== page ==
The influence of teacher response on African American students' codeswitching

Celeste Minor Bowler, University of Rhode Island

Abstract

This study examines the relationship between teacher response and African American codeswitching. The main question of this study was, “How does teacher response influence codeswitching of African American high school students?”

The study was conducted in a large urban high school, in two separate college preparatory English classes. The subjects were nine African American students. The Experimental Group consisted of four African American students in one English class. The Control Group consisted of five African American students in the other English class. The same teacher taught both groups of students. Data collected over a five-week period from audiotapes and field notes of classroom observations, teacher interviews, and a pre and post assessment of students' knowledge of Standard English were analyzed.

Quantitative and qualitative methods of data analysis were utilized. Quantitative methods of descriptive statistical analysis included tallying and counting Black English features, the frequency of incidences of Black English, teacher responses to Black English, the context in which Black English is spoken, the participants involved in linguistic interactions, and codeswitching. Quantitative analysis of data also included counting students' responses measuring students' knowledge of Standard English and converting scores into mean scores. Qualitative methods of data analysis included categorizing narrative data from field notes and audiotapes based upon emerging patterns. The narrative data consisted of incidences of African American students speaking Black English in the classroom and incidences of teacher responses to students' use of Black English. Students' responses were categorized based upon the type of linguistic interaction in which they occurred and the participants involved in the interaction.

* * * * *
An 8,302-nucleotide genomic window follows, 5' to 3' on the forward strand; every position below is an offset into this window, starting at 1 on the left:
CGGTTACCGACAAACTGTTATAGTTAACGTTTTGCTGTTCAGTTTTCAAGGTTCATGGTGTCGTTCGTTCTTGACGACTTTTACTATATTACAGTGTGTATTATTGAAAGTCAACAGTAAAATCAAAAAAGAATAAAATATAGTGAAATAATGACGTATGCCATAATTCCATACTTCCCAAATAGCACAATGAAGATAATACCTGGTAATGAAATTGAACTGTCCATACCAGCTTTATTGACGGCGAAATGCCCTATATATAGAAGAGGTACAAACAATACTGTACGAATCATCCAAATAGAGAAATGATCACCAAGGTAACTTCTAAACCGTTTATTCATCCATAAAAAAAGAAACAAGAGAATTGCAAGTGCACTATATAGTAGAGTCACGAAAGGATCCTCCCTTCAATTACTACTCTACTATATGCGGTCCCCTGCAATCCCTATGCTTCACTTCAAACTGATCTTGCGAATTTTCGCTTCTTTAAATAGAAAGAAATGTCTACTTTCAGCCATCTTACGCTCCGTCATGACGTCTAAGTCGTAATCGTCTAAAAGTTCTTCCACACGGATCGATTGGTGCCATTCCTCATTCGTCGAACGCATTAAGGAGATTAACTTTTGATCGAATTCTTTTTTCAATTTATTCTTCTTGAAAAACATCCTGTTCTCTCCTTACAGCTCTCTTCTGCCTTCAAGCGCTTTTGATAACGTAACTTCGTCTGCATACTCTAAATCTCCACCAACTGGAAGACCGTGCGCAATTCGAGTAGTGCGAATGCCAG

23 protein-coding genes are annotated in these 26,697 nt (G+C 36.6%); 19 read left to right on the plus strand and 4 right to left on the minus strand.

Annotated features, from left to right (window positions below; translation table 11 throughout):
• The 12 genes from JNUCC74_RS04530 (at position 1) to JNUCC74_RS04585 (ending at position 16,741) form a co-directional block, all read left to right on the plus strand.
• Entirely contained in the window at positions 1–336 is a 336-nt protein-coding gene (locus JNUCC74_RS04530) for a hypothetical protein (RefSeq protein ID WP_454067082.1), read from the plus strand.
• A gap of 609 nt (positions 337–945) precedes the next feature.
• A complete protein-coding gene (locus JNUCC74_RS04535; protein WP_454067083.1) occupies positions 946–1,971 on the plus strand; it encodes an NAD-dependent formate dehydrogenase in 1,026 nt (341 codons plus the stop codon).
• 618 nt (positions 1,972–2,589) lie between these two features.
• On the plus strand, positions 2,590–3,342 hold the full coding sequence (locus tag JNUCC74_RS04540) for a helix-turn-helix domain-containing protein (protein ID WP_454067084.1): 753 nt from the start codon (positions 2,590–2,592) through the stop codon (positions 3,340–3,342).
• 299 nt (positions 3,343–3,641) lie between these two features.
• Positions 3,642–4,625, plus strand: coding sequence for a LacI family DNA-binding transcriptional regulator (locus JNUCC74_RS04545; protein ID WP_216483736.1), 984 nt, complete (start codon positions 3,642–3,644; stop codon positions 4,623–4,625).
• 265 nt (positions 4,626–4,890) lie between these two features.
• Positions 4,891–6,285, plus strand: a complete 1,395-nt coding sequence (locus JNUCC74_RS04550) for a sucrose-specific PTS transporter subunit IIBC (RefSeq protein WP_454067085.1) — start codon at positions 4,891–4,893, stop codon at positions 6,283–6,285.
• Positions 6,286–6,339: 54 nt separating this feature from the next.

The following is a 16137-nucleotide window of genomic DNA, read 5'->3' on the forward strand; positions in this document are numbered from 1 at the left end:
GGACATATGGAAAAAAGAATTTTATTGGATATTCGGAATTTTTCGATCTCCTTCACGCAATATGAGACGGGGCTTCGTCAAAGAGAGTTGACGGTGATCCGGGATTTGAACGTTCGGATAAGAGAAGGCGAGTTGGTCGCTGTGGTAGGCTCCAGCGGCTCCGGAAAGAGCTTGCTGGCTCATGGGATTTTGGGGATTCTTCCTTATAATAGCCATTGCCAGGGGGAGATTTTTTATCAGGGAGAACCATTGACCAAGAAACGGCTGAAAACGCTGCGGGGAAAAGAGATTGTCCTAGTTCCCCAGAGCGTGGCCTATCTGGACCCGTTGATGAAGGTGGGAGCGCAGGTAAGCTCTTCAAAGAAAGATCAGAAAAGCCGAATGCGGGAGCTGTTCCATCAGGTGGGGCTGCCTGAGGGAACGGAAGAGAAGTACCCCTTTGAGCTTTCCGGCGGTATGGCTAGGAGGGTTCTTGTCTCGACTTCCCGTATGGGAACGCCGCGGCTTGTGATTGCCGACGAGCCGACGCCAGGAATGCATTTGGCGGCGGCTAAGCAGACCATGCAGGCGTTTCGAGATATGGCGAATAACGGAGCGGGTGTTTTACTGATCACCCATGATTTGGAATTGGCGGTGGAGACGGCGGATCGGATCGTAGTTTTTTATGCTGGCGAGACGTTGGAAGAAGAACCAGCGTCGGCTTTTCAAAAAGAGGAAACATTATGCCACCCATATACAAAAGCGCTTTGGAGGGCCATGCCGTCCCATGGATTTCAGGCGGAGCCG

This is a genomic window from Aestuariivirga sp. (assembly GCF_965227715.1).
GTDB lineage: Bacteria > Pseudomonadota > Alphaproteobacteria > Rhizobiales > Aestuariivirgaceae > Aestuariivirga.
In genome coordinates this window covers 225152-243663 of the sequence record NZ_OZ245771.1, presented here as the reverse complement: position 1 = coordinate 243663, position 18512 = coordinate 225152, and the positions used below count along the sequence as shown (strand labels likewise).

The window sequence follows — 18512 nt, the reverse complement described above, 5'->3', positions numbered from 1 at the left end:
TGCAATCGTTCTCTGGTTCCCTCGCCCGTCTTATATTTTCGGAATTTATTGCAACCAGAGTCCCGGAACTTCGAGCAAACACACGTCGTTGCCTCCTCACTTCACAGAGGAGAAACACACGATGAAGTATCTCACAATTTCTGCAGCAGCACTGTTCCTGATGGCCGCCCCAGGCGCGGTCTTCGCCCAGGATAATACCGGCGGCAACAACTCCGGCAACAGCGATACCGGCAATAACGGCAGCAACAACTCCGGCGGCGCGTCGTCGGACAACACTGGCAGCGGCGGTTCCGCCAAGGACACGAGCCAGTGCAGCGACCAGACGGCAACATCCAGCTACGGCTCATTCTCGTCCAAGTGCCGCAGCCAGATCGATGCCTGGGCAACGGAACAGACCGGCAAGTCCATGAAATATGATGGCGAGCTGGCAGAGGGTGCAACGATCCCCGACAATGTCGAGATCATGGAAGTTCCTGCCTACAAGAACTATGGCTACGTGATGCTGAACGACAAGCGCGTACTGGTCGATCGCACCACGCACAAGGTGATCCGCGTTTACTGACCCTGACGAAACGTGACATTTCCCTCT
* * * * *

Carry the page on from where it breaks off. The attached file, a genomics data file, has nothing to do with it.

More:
Findings from the analysis of data suggest teacher response does not appear to influence codeswitching of African American high school students. Possible explanations for this finding include the teacher's inconsistency in responding to students' Black English, the teacher's potential difficulty in performing multiple tasks while responding to students' use of Black English, and students' misunderstandings of teacher's linguistic expectations. Future research in Black English, teacher response, and African American codeswitching is recommended.

Subject Area

EDUCATION, BILINGUAL AND MULTICULTURAL (0282); BLACK STUDIES (0325)

Recommended Citation

Celeste Minor Bowler, "The influence of teacher response on African American students' codeswitching" (2001). Dissertations and Master's Theses (Campus Access). Paper AAI3025533.
http://digitalcommons.uri.edu/dissertations/AAI3025533

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